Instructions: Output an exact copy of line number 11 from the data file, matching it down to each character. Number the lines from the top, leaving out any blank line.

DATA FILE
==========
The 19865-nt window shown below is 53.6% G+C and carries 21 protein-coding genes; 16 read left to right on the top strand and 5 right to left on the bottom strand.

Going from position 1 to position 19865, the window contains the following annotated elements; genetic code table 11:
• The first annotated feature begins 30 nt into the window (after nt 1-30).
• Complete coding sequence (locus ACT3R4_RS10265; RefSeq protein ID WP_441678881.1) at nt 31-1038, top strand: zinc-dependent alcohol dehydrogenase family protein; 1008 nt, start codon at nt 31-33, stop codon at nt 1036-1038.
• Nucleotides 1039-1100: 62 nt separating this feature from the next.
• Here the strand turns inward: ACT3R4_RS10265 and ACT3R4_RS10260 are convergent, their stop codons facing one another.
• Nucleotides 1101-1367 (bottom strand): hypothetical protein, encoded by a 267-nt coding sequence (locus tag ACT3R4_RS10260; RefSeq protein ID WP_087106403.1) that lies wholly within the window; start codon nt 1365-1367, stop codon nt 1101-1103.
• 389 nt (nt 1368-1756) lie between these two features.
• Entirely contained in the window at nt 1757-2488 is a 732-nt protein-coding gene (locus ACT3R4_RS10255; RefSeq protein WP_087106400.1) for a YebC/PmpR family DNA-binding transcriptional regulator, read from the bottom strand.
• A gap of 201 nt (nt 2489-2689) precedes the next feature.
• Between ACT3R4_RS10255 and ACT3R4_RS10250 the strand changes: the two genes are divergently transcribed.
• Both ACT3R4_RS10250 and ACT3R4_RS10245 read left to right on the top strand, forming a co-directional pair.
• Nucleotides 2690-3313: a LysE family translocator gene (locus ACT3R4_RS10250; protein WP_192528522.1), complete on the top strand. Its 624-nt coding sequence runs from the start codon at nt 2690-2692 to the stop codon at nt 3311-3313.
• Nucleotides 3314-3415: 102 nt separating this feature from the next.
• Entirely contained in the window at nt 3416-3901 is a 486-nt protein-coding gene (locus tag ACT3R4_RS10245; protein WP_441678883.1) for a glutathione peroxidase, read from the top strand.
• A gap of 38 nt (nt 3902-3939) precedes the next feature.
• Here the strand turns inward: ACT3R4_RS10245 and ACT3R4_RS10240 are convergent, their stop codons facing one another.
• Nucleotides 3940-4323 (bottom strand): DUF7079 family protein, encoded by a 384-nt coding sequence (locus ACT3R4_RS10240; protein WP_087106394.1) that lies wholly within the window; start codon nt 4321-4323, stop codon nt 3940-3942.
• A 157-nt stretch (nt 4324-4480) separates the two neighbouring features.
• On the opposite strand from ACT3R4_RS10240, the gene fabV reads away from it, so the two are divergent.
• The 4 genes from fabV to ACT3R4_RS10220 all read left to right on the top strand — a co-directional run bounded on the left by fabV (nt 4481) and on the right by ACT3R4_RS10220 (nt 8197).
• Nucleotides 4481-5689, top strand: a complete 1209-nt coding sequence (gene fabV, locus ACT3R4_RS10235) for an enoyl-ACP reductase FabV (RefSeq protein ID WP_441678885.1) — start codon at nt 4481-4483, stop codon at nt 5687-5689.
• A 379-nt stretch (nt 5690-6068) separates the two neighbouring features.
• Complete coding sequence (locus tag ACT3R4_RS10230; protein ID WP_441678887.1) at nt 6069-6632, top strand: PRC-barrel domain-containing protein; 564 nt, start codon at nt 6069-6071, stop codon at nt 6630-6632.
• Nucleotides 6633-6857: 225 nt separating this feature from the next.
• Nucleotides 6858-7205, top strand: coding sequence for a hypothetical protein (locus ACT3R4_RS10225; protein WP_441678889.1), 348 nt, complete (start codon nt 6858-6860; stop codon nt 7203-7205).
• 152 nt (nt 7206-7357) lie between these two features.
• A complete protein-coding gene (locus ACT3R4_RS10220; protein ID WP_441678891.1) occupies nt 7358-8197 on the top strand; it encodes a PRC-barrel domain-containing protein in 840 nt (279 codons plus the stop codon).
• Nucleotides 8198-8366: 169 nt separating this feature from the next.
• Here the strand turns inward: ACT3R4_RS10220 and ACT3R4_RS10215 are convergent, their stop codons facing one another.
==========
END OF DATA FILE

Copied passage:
• Between ACT3R4_RS10255 and ACT3R4_RS10250 the strand changes: the two genes are divergently transcribed.